“Where some see only scars, others see perseverance and the journey of kings.”
Stephen C. Hogan
Many years ago, Lee and I visited the office of a CEO of a major American corporation. From the moment we stepped into the reception area, the top of every wall had a shelf that was adorned with the finest examples of small combo amps to be found. Every brand and name you could imagine were displayed and they were all in the best condition and rarest of colors and configurations. At the time, I remember being really impressed at the collection, which only got better as we got nearer to the CEO’s office and when we actually got inside, it was officially minds blown time. It was, without a doubt the greatest amp collection I have ever personally witnessed and while I was at the time awed, I remember thinking later that it was a shame that all those beautiful amps just sat up there on shelves, not being played and not making music. A curse or blessing- I guess it could be both.
As this story relates to this Kramer, its very appearance displays that it has not been cursed with sitting on a shelf over the last 35 years. Rather, it has made thousands of statements and sang thousands of songs. Back in my day (you’ll forever hear things like this from me,) these Japanese-made Kramers were literally found around almost every corner because many musicians couldn’t afford American models and if they could, it meant that their parents had money and then they’d be slinging a Jackson or Charvel.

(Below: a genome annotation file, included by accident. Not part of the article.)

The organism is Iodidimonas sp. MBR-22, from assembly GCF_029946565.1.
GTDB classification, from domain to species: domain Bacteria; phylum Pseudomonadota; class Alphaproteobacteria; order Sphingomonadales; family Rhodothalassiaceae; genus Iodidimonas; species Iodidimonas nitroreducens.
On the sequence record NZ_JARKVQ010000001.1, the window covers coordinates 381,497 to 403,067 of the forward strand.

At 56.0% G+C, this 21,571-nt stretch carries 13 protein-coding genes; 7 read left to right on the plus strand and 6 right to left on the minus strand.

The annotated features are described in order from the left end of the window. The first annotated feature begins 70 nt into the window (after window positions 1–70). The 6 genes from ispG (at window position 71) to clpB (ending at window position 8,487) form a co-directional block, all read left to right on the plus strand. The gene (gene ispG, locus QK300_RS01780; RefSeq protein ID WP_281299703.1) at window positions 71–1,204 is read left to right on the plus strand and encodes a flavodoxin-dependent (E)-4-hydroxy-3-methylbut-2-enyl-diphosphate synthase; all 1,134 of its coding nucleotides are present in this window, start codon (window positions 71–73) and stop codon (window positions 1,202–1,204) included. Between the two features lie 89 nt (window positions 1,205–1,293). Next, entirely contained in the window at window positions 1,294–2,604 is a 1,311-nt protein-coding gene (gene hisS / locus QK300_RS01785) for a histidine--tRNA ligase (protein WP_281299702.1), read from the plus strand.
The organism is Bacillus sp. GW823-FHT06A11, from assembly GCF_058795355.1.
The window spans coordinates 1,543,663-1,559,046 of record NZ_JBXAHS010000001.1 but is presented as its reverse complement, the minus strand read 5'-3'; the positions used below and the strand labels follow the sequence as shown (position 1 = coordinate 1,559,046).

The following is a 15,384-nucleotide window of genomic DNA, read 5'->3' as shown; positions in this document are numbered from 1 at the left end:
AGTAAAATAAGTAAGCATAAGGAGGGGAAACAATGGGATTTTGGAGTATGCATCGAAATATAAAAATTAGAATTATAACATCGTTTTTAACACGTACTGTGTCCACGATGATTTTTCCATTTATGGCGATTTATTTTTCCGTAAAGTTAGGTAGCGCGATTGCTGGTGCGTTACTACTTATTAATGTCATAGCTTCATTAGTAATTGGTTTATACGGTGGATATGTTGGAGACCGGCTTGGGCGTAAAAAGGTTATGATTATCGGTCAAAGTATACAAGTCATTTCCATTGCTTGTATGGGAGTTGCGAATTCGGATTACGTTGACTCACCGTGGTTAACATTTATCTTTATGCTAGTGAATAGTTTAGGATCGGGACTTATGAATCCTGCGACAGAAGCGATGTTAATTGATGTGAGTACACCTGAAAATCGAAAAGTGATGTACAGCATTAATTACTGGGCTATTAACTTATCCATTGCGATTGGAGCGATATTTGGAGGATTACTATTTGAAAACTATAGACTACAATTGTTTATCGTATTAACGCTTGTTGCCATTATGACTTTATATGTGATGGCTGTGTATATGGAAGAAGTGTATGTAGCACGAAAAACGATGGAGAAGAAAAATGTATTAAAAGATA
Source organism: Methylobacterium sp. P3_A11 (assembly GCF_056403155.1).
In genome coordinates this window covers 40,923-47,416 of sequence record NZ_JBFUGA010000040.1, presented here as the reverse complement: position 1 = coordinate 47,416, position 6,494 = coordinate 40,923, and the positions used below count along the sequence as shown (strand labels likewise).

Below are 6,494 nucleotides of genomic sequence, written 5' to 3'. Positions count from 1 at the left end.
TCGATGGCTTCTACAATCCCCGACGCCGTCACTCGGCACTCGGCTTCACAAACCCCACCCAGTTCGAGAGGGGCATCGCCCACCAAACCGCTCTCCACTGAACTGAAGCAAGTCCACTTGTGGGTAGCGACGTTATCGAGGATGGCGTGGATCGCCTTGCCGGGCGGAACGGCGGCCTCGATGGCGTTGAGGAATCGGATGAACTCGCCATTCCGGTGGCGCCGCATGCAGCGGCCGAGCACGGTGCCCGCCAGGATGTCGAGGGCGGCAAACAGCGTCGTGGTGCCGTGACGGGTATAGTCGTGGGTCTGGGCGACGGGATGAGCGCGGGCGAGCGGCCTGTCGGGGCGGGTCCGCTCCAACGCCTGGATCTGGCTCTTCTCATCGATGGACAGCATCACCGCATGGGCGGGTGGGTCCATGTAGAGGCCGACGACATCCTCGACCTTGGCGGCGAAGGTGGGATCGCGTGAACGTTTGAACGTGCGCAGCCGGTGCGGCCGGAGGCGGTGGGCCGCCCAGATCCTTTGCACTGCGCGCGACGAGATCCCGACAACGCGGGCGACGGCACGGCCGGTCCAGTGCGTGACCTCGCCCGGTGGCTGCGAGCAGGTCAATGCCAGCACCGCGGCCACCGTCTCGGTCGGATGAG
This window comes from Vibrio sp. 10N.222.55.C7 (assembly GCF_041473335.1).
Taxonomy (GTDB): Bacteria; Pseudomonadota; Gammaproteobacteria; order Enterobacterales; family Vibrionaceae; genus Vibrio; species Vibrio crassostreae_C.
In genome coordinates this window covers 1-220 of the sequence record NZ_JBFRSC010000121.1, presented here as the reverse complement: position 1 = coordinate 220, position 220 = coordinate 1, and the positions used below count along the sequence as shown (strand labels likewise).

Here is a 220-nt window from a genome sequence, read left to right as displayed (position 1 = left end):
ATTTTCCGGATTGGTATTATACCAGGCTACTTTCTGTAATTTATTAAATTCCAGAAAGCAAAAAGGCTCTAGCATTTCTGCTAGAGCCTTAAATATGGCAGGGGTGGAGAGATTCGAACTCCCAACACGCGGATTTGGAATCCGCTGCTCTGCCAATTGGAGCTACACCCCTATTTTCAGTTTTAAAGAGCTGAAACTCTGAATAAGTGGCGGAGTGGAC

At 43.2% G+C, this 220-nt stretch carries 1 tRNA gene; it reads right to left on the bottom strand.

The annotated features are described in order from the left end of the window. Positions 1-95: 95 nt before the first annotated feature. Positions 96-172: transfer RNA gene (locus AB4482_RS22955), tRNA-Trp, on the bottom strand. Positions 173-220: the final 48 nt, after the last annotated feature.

But these guitars were the secret weapons of the everyday working guitarist and I am here to tell you that I saw with my own eyes some of the best gunslingers in the Atlanta area tear the frets off of more than one of these Focus models. They represented everything that was good about playing in a smoky bar back in the ’80s. If you were there, then you know. If you weren’t, then all you can hope for is that some of us kept our old VHS recordings and we can get them digitized. Or, go to a Steel Panther show- you’ll get the idea quickly.
Specifically to this Focus, she’s seen more rock and roll wars than many that didn’t survive. The scars are there to prove it, but the neck, the sound and the playability- the true engines of the machine are all still here and in “ready to roll order.” When I occasionally say that our tech, “El Hefe” didn’t want to put it down, then you can believe that we have a lottery winner here with us. This guitar has been detailed, restrung with fresh strings and completely set up. Hell, I’m a bass player and I didn’t want to put it down. The hardshell case looks like it’s for either an old Kramer or Ibanez, but it protects the guitar properly and will assist in a safe journey to its new owner.
As always, we thank you for taking the time to stop by and go down memory lane with us. It’s a small joy that has turned into a guilty pleasure for us ’80s guys, so please call, email or PM with any questions. I’m sure somebody around here will be working on their version of “Round and Round”…